Autodialers on High Alert Over FCC Ruling
Its broad definition of what constitutes an autodialer has companies fearing lawsuits for conducting business as usual.
Marketers who use text messages and automated phone calls are fretting that the Federal Communications Commission's recent order interpreting the Telephone Consumer Protection Act of 1991 (TCPA) will hurt consumers more than it will help them. Two trade associations have filed petitions in appeals court challenging the ruling, and corporate defense attorneys fear an increase in class action lawsuits.
In releasing the order, FCC Chairman Tom Wheeler (above) wrote, “Today we help Americans hang up on nuisance calls,” adding that unwanted “robocalls” and texts were the agency's largest complaint category last year with more than 215,000 filings. But Commissioner Michael O'Rielly, who voted against the order, called it a “farce” and an “unfathomable action” that expands the scope of TCPA.
O'Rielly expressed concern that the order will put an end to important communications that consumers have expressly consented to receive from companies, especially those that provide an undeniable public service. Among these he numbers alerts that a child failed to arrive at school, product recalls, health care warnings, and financial alerts for such things as bank overdrafts. He strongly protested the orders applying to text messages. “The TCPA was enacted in 1999, before the first text message was ever sent,” he wrote.
Immediately following the ruling's release on July 10, petitions challenging the FCC's authority were filed in appeals court by the Professional Association for Customer Engagement and the Association of Credit and Collection Professionals. Both take issue with the FCC's broad definition of what constitutes an “autodialer.”
“If you have a software system with an autodialer option, that's now deemed an autodialer in the FCC's ruling. That contrasts with other courts that have said you can't make a case about something that may be done in the future. You have to look at how the calls are currently being made,” said Christine Reilly, a partner in Manatt, Phelps & Phillips who defends companies in TCPA suits.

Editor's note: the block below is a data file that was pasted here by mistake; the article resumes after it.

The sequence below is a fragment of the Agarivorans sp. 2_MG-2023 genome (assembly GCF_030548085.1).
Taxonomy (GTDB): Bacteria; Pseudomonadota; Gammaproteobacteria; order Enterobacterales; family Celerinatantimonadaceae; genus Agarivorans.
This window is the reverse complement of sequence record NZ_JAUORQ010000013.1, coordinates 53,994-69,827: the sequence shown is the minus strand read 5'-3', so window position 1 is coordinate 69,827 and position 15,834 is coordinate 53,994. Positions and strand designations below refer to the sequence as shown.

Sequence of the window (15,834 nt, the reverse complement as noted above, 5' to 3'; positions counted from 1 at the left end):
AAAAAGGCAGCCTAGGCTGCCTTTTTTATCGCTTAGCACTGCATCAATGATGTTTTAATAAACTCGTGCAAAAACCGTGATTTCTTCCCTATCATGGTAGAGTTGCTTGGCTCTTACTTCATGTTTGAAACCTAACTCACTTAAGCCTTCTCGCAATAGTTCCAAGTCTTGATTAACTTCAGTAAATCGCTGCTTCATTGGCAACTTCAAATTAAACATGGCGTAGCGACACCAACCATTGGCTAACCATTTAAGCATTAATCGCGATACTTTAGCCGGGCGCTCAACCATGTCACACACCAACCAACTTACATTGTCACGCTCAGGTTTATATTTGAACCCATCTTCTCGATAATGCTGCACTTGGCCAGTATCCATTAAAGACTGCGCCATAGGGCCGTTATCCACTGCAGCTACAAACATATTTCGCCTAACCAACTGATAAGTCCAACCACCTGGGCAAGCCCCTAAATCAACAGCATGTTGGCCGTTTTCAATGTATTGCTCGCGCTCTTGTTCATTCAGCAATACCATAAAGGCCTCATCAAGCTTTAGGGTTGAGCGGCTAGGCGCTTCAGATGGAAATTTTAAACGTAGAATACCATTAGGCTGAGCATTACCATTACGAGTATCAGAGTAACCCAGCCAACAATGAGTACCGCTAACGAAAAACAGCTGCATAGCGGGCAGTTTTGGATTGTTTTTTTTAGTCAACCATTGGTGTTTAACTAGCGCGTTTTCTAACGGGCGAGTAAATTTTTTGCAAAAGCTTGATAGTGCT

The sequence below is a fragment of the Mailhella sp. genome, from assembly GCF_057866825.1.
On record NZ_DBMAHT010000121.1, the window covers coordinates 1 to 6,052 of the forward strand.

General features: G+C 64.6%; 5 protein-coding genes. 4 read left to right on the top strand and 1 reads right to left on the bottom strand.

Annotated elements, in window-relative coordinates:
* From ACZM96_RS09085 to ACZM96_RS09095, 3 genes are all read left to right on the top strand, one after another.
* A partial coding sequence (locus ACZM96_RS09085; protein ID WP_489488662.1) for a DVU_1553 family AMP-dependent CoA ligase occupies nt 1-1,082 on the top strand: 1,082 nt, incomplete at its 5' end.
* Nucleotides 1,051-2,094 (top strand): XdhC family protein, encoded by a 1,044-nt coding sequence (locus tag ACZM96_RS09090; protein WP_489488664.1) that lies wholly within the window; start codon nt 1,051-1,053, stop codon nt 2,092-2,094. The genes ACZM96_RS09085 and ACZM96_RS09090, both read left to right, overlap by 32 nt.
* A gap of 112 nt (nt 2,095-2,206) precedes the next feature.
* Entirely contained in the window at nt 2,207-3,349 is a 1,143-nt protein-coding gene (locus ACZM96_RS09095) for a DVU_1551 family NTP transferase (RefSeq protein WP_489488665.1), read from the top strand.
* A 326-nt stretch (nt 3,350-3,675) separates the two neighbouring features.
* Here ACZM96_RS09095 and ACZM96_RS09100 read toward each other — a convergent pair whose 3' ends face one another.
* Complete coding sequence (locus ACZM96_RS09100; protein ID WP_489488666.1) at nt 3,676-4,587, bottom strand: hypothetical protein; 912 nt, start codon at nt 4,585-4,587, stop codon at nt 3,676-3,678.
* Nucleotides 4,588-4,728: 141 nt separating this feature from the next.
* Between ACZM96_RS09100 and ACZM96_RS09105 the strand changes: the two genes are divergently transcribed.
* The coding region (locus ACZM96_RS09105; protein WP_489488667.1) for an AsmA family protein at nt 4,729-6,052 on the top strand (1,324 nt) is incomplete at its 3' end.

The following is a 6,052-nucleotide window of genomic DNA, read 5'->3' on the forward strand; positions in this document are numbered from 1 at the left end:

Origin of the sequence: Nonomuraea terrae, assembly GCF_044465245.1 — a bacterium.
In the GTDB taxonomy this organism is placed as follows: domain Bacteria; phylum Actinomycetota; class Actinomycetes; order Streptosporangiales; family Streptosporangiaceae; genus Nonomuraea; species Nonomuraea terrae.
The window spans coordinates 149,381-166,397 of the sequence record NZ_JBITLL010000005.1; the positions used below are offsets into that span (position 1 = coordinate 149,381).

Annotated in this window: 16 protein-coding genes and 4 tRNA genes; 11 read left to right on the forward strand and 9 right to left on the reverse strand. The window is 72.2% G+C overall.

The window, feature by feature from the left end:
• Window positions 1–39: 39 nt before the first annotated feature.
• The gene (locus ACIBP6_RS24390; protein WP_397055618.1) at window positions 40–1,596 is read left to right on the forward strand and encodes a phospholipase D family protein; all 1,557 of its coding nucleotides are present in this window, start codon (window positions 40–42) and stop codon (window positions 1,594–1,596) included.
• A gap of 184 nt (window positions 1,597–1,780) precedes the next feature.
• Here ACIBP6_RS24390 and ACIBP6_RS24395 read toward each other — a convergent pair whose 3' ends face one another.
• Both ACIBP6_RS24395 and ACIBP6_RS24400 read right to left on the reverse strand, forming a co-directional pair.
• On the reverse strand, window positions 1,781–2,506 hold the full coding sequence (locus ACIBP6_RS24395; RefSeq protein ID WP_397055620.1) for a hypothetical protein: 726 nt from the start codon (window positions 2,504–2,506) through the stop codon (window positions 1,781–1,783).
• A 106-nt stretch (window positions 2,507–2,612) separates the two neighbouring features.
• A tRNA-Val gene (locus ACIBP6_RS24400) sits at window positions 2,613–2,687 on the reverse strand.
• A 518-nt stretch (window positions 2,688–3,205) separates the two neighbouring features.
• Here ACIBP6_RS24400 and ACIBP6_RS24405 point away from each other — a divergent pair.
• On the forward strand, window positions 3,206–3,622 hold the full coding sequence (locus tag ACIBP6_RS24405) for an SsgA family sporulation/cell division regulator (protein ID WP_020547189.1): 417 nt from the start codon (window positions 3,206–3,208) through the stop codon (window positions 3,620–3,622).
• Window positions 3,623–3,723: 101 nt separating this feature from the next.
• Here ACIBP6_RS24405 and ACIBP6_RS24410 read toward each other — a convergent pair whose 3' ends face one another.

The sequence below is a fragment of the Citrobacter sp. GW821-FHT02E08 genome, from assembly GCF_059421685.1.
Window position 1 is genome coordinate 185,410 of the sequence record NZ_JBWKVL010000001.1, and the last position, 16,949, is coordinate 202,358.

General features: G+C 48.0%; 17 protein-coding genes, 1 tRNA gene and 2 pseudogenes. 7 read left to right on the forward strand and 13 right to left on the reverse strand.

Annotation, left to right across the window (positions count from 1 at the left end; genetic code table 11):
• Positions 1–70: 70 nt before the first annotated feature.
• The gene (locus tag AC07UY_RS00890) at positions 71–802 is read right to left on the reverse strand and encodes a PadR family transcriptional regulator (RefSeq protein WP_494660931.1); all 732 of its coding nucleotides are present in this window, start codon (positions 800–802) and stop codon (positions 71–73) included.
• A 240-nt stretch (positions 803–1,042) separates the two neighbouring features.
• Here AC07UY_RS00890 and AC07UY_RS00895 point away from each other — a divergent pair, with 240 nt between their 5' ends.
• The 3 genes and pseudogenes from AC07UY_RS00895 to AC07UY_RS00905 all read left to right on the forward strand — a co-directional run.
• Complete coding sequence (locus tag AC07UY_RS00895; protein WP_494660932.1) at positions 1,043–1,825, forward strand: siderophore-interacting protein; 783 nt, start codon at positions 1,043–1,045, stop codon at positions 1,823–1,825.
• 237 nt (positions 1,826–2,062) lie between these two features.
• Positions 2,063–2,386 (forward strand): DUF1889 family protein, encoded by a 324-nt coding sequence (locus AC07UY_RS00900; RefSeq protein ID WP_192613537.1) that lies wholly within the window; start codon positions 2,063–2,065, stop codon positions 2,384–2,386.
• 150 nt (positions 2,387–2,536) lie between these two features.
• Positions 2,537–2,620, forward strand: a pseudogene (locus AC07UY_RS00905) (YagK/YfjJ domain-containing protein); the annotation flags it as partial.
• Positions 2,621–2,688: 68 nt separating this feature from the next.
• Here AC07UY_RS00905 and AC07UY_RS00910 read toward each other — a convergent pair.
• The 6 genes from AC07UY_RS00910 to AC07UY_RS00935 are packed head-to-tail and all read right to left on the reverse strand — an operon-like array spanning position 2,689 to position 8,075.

TCPA defines an autodialer as a machine dialing a number without human intervention. Reilly says the FCC ruling takes a strict constructionist position on the definition, placing texting apps smartphones with autodial functions under it. “I had a client ask me if he should go out and buy some rotary phones,” quipped Reilly.
The other sensitive issue in the FCC order concerns reassigned numbers. In his opinion, Wheeler mentioned a consumer who'd gotten a new cell phone number and received 27,809 unwanted text messages over 17 months. Marketers agree that such incidences are egregious and should be corrected. What they take issue with is the amount of leeway the FCC has given them to make things right. It grants them a one-call exception on an unwanted message before they become liable for penalties. The problem is that the language of the order states one call, not one engagement with a consumer or one reaction to a complaint.
“Give us a chance to get it right. How do we comply with a rule when we have no way of knowing a number's been reassigned. That database does not exist,” Reilly said. “This one-pass rule—it's terrifying to think of what kind of class actions will come as a result of it.”
Not to worry, according to attorney Jay Edelson. The Chicago-based class action attorney who has taken the likes of Apple and Google to the wall predicates his game plan largely on a TCPA stipulation that allows cell phone owners to sue for up to $1,500 per unwanted contact. Presented with Reilly's concerns by Direct Marketing News, he said marketers need not fear an incremental rise in lawsuits.
“I don't see the FCC order as a change in the law. It helps verify a number of issues, meaning that we're not going to have to waste time litigating the gray areas of the law. It even exempted a number of text messages, such as those sent by health care and financial institutions,” Edelson said.
Edelson had little sympathy for businesses griping about the one-pass rule for reassigned numbers. “What responsible marketers do is scrub the lists. It's an automated procedure. It takes no time and it avoids all the hassles,” he said. “The thing is, the industry continues not to get consent. That's on them and it's easy to do.”
Marketers are not likely to agree that gaining consent is easy, however, and FCC Commissioner O'Rielly doesn't agree that the agency's action won't provoke more court actions. “It will lead to more litigation and burdens on legitimate businesses without actually protecting consumers from abusive robocalls made by bad actors,” he commented.